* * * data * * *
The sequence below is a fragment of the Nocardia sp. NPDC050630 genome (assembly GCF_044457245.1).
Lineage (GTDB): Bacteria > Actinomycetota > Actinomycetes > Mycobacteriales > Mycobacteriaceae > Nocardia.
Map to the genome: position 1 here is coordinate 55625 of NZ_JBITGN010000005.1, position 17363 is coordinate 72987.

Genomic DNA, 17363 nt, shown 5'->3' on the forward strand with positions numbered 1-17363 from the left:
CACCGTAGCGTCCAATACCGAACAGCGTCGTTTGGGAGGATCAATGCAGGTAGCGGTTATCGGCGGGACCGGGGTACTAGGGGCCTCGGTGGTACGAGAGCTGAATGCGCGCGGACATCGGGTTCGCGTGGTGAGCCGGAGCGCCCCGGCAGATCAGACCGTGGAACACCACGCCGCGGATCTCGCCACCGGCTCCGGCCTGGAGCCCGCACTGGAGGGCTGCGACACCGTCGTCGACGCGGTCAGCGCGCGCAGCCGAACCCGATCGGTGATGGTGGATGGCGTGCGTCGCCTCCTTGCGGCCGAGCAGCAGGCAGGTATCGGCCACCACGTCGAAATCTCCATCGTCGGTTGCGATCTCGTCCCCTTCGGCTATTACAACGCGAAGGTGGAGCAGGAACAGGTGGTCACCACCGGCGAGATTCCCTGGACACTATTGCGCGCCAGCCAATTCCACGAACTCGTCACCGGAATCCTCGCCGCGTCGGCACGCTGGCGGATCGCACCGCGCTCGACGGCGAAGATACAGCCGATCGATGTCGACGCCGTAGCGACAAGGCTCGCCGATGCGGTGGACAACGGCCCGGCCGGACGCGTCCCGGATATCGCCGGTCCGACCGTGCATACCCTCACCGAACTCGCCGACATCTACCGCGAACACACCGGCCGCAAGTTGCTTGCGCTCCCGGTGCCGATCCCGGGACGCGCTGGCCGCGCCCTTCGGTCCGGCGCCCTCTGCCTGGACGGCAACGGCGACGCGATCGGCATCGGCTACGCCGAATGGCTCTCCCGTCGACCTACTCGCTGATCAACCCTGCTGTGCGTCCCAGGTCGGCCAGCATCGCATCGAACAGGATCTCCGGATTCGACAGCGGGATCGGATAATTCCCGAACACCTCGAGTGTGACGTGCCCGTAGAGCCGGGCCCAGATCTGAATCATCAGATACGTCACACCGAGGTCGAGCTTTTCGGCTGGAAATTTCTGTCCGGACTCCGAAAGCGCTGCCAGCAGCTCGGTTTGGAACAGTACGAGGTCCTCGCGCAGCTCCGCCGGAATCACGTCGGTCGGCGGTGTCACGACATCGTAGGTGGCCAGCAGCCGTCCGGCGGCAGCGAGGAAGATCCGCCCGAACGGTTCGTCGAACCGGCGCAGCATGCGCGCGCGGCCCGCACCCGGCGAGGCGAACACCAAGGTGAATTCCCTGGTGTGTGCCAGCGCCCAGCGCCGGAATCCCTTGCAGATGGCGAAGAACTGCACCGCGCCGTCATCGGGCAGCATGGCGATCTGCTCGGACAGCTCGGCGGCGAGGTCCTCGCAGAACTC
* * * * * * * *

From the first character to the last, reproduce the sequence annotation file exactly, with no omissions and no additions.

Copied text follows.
The sequence below is a fragment of the Nocardia sp. NPDC050630 genome (assembly GCF_044457245.1).
Lineage (GTDB): Bacteria > Actinomycetota > Actinomycetes > Mycobacteriales > Mycobacteriaceae > Nocardia.
Map to the genome: position 1 here is coordinate 55625 of NZ_JBITGN010000005.1, position 17363 is coordinate 72987.

Genomic DNA, 17363 nt, shown 5'->3' on the forward strand with positions numbered 1-17363 from the left:
CACCGTAGCGTCCAATACCGAACAGCGTCGTTTGGGAGGATCAATGCAGGTAGCGGTTATCGGCGGGACCGGGGTACTAGGGGCCTCGGTGGTACGAGAGCTGAATGCGCGCGGACATCGGGTTCGCGTGGTGAGCCGGAGCGCCCCGGCAGATCAGACCGTGGAACACCACGCCGCGGATCTCGCCACCGGCTCCGGCCTGGAGCCCGCACTGGAGGGCTGCGACACCGTCGTCGACGCGGTCAGCGCGCGCAGCCGAACCCGATCGGTGATGGTGGATGGCGTGCGTCGCCTCCTTGCGGCCGAGCAGCAGGCAGGTATCGGCCACCACGTCGAAATCTCCATCGTCGGTTGCGATCTCGTCCCCTTCGGCTATTACAACGCGAAGGTGGAGCAGGAACAGGTGGTCACCACCGGCGAGATTCCCTGGACACTATTGCGCGCCAGCCAATTCCACGAACTCGTCACCGGAATCCTCGCCGCGTCGGCACGCTGGCGGATCGCACCGCGCTCGACGGCGAAGATACAGCCGATCGATGTCGACGCCGTAGCGACAAGGCTCGCCGATGCGGTGGACAACGGCCCGGCCGGACGCGTCCCGGATATCGCCGGTCCGACCGTGCATACCCTCACCGAACTCGCCGACATCTACCGCGAACACACCGGCCGCAAGTTGCTTGCGCTCCCGGTGCCGATCCCGGGACGCGCTGGCCGCGCCCTTCGGTCCGGCGCCCTCTGCCTGGACGGCAACGGCGACGCGATCGGCATCGGCTACGCCGAATGGCTCTCCCGTCGACCTACTCGCTGATCAACCCTGCTGTGCGTCCCAGGTCGGCCAGCATCGCATCGAACAGGATCTCCGGATTCGACAGCGGGATCGGATAATTCCCGAACACCTCGAGTGTGACGTGCCCGTAGAGCCGGGCCCAGATCTGAATCATCAGATACGTCACACCGAGGTCGAGCTTTTCGGCTGGAAATTTCTGTCCGGACTCCGAAAGCGCTGCCAGCAGCTCGGTTTGGAACAGTACGAGGTCCTCGCGCAGCTCCGCCGGAATCACGTCGGTCGGCGGTGTCACGACATCGTAGGTGGCCAGCAGCCGTCCGGCGGCAGCGAGGAAGATCCGCCCGAACGGTTCGTCGAACCGGCGCAGCATGCGCGCGCGGCCCGCACCCGGCGAGGCGAACACCAAGGTGAATTCCCTGGTGTGTGCCAGCGCCCAGCGCCGGAATCCCTTGCAGATGGCGAAGAACTGCACCGCGCCGTCATCGGGCAGCATGGCGATCTGCTCGGACAGCTCGGCGGCGAGGTCCTCGCAGAACTC